Future Car Challenge: The Race for Fuel Economy
GFEI Parade       Car Challenge
A hybrid Toyota Prius and a BMW 320 Diesel with the green GFEI logo prominently displayed on them represented the Global Fuel Efficiency Initiative, which is a joint initiative of the FIA Foundation, the International Energy Agency, UNEP and the International Transport Forum, at the RAC's "Future Car Challenge" held on the Brighton to London route on 6 November. Both cars had been selected for their maximum five-star rating in EcoTest, the environmental assessment service supported by the FIA Foundation and they proved a good choice: The winner in the category for most efficient use of fuel by an international combustion engine passenger car was GFEI's diesel-driven BMW with FIA Foundation Director General David Ward at the wheel, accompanied by BBC Business Features Editor Jorn Madslien and co-driver Avi Silverman.

The event started just before 7 a.m., when the cars gathered by Brighton's seafront for the official check and to have a fuel reading data logger attached. The route was the reverse of the London to Brighton Veteran Car Run, which took place the following day. Drivers were given advice on fuel efficient driving including keeping acceleration to a minimum, gentle braking and low use of the car's electrics. The on-road, concept and development vehicles participating included the Gordon Murray T.25 City Car, the Tesla Roadster, Tata's Indica Vista Electric and the 'Nemesis' developed by wind power entrepreneur Dale Vince. Other models that participated in the challenge - and in the parade along London's closed-off Regent Street after crossing the finishing line - were from VW, Skoda, Mercedes, Vauxhall, MG, Mitsubishi and Ford.

"Our car was an example of what can be done using today's technology", commented FIA Foundation Director General David Ward on the GFEI's victory. "It was a highly fuel efficient run, with just a conventional internal combustion engine. I was particularly impressed with the 'stop start' feature which allowed us to save fuel when we were kept stationary in heavy traffic just outside London.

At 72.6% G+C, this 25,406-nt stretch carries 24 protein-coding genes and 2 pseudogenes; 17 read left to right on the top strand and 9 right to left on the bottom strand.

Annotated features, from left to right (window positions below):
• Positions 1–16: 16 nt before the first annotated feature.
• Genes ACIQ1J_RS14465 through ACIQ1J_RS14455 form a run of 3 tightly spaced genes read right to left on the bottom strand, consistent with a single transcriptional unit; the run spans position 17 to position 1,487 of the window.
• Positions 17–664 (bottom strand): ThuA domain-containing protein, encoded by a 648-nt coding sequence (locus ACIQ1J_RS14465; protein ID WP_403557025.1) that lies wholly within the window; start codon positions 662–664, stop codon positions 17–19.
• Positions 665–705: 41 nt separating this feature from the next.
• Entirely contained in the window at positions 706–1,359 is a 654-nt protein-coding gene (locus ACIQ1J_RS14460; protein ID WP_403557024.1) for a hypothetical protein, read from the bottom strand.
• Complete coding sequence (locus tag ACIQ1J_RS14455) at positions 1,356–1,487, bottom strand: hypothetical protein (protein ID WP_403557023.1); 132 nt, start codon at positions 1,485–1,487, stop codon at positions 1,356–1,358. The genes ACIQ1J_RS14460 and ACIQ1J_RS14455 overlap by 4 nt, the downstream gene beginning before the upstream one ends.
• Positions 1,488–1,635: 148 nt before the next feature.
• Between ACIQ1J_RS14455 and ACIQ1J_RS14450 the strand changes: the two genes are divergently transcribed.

Jack Short, Secretary General of the International Transport Forum, congratulated David Ward and his team on their success. "This was an impressive demonstration of what can be done with a combination of optimised existing technology and 'green driving'. It's not abstract, it's not the future. Everybody can do it, today."

The Global Fuel Efficiency Initiative was created to set out a path to a reduction in fuel consumption per kilometre of 50% for all new cars by 2030, extending to the entire global fleet by 2050 - the so-called '50by50' challenge. The GFEI is engaging with governments around the world, the car industry and other stakeholders to work towards achieving the 50 by 50 goal using only existing, cost effective technologies such as better engines and drive trains, more efficient components such as tyres, and lighter materials.

Watch the BBC feature on the Future Car Challenge

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